If voids are created in the ground they tend to fill with water. Also the static loads on any subterranean structure such as foundations as well as retaining walls can be massively increased by the presence of water in surrounding ground. Land drains are introduced to relieve this pressure. Traditionally, the drains were created by backfilling behind retaining walls etc. with rubble and allowing the water to drain through the rubble to some suitable point.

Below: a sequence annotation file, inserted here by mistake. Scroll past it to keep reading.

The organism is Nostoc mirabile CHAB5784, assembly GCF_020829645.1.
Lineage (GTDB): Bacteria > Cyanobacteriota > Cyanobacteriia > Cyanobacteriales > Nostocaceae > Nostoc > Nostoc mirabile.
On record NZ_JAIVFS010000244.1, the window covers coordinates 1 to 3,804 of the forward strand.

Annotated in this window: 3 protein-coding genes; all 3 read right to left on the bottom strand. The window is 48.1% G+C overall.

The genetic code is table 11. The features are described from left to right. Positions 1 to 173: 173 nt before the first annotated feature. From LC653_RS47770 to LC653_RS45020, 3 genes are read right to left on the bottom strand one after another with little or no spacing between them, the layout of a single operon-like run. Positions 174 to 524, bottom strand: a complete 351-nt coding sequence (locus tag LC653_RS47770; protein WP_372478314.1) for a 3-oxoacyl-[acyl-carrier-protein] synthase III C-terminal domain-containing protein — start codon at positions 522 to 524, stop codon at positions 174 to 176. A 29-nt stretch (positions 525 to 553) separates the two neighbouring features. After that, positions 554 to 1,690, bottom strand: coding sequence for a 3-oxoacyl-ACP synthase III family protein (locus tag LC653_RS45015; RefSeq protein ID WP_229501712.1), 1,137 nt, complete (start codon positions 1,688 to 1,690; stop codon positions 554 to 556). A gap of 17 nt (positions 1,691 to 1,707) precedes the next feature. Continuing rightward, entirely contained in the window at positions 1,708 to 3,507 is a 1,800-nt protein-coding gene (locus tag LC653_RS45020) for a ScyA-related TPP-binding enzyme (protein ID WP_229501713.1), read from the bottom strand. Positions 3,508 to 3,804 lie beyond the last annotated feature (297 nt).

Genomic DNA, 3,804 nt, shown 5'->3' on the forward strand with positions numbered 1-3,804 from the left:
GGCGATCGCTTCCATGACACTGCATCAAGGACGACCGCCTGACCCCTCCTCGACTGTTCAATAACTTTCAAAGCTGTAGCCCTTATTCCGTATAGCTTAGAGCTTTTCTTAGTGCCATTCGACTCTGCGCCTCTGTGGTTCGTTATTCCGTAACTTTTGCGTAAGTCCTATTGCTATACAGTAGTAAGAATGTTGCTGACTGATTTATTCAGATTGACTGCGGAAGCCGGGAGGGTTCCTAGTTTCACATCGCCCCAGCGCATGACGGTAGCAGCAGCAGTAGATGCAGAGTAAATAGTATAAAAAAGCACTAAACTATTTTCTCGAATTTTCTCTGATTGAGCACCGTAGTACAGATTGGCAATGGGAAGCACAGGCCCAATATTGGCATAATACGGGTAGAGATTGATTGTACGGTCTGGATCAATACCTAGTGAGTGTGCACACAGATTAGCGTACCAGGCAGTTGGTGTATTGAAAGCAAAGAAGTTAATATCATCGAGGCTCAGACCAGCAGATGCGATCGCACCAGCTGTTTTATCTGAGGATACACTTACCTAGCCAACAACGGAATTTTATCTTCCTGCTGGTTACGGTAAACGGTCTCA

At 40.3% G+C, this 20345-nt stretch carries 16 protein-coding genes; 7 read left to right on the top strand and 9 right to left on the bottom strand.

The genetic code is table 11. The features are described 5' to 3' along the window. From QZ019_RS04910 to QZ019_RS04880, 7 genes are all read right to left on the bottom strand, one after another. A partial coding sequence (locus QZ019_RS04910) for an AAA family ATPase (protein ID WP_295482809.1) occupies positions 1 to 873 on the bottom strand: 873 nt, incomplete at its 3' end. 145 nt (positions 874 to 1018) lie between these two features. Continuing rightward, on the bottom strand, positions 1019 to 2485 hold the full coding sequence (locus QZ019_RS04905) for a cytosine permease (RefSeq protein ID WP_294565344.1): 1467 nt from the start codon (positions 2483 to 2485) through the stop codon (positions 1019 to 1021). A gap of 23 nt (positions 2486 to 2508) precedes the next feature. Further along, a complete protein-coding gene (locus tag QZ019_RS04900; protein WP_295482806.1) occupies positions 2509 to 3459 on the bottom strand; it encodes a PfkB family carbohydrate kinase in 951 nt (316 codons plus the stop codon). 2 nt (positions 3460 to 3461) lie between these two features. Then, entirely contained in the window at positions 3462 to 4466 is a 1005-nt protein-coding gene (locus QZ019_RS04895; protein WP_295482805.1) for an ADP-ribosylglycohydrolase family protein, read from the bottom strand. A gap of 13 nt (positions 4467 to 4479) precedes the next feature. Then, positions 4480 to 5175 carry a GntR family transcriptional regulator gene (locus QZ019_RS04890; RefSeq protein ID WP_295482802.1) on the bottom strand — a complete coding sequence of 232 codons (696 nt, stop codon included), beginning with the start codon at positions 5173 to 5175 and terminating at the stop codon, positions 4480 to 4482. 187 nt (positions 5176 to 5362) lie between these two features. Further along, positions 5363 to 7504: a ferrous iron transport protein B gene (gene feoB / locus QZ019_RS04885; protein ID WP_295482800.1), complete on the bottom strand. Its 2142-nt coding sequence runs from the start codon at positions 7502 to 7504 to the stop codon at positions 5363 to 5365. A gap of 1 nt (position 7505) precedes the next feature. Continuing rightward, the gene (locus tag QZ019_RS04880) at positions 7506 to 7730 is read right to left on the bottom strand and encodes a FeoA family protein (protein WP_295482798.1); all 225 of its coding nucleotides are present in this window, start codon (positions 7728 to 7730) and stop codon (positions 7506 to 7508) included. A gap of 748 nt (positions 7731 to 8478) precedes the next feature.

Many modern land drains are created utilising rigid or flexible plastic pipes pierced with holes, laid in pea gravel. Holes or gaps have to be left in the pipes to allow water to transfer from the subsoil to the pipe and these tend to block with soil or allow silt into the pipe, so blocking it or reducing the flow of water. This can be partially overcome by surrounding the pipes with gravel. However, with time even the gravel becomes choked with soil/silt, so in the latest practice, the gravel is surrounded with a geotextile material which filters out soil particles. Ideally, land drains are laid with access points so that high pressure water jetting is possible to clear silt. However, whatever the technology, all land drains have a finite life and eventually become ineffective due to the ingress of silt and/or the blocking of the surrounding filter media.